crx-ps are reported. Some rvport as
hiph as 120 per cent.
I'ejuy Foret Supervisor Vincent
i.f lYn.i etnn a'ttruitti tve meeting of
the adi-ory board of the Five Mile
.iiihtion at the J. P. French ranch
Frtd OaMrel went on duty as forest
gusrd Mcr.day, and is as-istirg Rang
er W oods repair the telephone lines,
roads ard trails. He will be station
ed at Pitch Creek ran get station
apHin this summer where he will be
joined by Mrs. Casteei and the boys.
Jewett Gives Much
I States ben brought to a realisation
of th necessity for action by the
CJ- t government if American agriculture
retail tO llr. OinnOtt I1 preserved to the nation."
LEXINGTON TEACHERS CHOSEN.
Some of the Unclin g ft-rce. for the
Lexington school has beer, chosen and
it is expected the full corps will be
e.ectcd as t-oon as the newly elec
ted prnicipal. Prof. Frio Kelly of
Athena, can consult with the school
The teachers selected Wsides Mr.
Kelly are Miss Myrtle McNeal, Sth
grade. Miss Gladys Ber.pe. 5th and
6:h grades; Miss Audrey Grogan, 3rd
and 4th grades, and Miss Pearl Vale,
lt and -r.d grades.
Prof, Wallace Kellogg, who has
been the head of the Lexington school
for the past two years, and who was
re-elected to the position lor another
year, decided not to accept, and he
and Mrs. Kellogg contemplate re
turning est to l.-.e former home of
Mrs. Kellogg in Ohio.
j Much credit is being given Repre
sentative Nicholas J. Smnott. of Ore
gon, for the overwhelmingly favor
able report given the McNary -Hau-gen
export corporation bill by the
; house committee on agriculture,
j While Mr. Sinnott is not a member
of the committee, much of his time
has been devoted to the bill during
j the last two months according to
, farm rperesentatives who are at the
1 capitol in its support.
) "Mr. Sinnott is one of the western
j house members who has devoted ev
I ery energy to the support of farm
relief legislation," said George Jew
; ett, general manager of the American
Wheat Growers Associated. Hi per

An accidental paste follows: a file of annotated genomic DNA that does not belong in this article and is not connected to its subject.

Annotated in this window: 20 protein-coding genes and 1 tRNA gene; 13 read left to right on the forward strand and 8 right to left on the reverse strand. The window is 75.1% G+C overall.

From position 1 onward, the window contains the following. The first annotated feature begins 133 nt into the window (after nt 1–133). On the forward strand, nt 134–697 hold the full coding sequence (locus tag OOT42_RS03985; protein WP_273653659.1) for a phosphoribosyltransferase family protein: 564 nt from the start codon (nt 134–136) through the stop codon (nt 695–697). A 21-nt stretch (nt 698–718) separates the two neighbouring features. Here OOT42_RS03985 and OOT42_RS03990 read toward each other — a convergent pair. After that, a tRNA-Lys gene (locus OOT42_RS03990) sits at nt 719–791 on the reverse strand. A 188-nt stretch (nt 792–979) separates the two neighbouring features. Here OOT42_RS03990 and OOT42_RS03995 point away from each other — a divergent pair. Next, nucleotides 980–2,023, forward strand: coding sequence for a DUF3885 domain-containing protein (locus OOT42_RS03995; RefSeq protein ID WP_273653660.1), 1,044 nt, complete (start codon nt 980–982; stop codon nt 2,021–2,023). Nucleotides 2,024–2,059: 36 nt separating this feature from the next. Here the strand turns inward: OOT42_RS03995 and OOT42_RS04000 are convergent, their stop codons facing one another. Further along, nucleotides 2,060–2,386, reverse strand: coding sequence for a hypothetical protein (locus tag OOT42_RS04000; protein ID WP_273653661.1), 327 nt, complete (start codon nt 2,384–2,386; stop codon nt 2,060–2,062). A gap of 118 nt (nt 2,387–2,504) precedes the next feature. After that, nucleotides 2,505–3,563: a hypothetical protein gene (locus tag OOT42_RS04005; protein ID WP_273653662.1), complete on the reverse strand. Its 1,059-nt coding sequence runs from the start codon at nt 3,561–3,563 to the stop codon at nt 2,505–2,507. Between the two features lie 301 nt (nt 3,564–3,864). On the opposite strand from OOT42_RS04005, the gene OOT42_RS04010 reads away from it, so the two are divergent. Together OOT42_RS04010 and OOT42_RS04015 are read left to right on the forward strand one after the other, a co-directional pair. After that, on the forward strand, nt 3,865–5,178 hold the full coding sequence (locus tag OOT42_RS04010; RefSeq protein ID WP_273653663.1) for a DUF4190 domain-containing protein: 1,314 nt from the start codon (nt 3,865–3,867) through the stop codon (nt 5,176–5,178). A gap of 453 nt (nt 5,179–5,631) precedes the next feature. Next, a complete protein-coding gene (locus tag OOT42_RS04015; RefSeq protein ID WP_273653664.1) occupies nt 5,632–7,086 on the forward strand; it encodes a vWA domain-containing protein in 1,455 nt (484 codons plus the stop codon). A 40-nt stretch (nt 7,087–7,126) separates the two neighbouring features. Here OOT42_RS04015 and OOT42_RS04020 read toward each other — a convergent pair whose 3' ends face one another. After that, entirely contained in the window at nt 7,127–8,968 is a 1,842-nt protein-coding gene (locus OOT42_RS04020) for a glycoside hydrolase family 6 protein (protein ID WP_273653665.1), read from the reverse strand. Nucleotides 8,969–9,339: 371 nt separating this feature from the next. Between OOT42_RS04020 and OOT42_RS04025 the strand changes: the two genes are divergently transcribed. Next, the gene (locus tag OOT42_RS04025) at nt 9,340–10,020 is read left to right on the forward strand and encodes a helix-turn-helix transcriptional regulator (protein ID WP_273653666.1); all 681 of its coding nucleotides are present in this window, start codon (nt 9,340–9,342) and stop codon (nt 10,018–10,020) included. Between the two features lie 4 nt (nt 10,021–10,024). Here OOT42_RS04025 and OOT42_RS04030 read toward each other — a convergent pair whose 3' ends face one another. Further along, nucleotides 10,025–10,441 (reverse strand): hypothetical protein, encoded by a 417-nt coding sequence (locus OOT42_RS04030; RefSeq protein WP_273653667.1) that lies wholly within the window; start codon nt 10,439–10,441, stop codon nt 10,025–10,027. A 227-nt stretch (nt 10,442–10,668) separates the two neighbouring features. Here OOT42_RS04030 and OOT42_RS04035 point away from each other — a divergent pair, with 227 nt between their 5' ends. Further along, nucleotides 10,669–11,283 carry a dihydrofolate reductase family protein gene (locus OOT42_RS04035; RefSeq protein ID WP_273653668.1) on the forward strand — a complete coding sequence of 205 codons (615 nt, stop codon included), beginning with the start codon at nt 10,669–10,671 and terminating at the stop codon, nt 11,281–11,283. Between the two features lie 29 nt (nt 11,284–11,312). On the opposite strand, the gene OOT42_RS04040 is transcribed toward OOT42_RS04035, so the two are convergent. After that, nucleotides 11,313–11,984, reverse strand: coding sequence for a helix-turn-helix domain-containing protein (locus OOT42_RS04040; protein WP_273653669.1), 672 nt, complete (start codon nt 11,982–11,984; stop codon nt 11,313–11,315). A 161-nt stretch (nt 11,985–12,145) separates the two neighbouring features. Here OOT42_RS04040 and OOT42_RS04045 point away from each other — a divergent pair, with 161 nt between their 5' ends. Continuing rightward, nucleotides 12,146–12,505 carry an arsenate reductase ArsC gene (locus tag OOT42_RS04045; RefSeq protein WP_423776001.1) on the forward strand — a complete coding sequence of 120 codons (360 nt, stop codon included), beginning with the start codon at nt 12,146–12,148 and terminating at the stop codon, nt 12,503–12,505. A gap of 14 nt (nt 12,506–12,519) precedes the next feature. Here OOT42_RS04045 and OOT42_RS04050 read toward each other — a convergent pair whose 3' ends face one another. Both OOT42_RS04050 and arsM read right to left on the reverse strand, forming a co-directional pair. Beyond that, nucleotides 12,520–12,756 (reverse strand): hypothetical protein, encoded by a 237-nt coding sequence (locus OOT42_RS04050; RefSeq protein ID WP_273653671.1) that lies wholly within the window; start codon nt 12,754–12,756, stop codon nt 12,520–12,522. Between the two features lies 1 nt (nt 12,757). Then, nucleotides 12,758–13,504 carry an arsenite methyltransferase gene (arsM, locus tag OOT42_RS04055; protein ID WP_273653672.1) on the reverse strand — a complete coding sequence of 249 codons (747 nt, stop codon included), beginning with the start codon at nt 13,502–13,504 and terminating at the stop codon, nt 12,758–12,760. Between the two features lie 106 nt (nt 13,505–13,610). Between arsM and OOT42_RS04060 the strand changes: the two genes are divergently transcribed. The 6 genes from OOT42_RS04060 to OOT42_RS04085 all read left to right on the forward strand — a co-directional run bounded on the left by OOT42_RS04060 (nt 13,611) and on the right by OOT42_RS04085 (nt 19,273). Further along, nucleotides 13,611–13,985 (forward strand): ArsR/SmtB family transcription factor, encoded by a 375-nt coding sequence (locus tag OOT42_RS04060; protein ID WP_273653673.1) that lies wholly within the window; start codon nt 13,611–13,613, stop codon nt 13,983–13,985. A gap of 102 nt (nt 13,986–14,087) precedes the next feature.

sonal acquaintance in the house, his
clear knowledge of farming condi
tions, and his ability to discuss tht
export bill comprehensively, have
made his work invaluable.
"If the bill passes, and we certainly
expect it will, the farmers of Amer
ica will owe a large debt to western
representatives such as Mr. Sinnott
who have worked indefatigably for
its success. It is surprising what
small knowledge of farming condi
tions existed among eastern legisla
tors until the measure was brought
to their attention, and only through
the work of our western men have
those from other parts of the Vnited
CARD OF THANKS.
We desire to thank our many
friends at Heppner for their kindly
assistance during the funeral and
burial of cur daughter and sister,
Mrs, Lillian Conser, and for their
many acts of kindness and sincere
expressions of sympathy in our aad
C. A. RHEA.
MRS. W. E. BROCK.
MRS. JOSEPHINE JONES.
E. W. RHEA.
C. C. RHEA.
C. H. RHEA.
To the Democratic Voters of Morrow
Having decided to enter the race
for nomination as Sheriff, I ask that
my name be written in on the Dem
ocratic ballot for this office. Will mil
those desiring to place me before the
public for the office of Sheriff of
Morrow county kindly write my name
in on the ballot, placing their cross
before it, and I shall greatly appre
ciate the compliment.
FRANK LIEU ALLEN.
For Sal Deering 2-man combine,
with motor. Fair condition. See
Charles Marquart, 4 miles north of
Harry Kschet, manager of the Val
loline Oil company in Portland, was
in Heppner over Wednesday, coming
up to attend the funeral of Mrs. Lil
Gilliam & Bisbees
jZ? Column j&
A car of Poultry Sup-j
plies just arrived. Any-!
thing and everything for
the Hen. j
Lots of mill feed and:
Dr. Hess' stock tonic forj
your live stock.
Sheep dip and lice exter
minator and other reme
dies for livestock and poul
try. Our spring stock of sin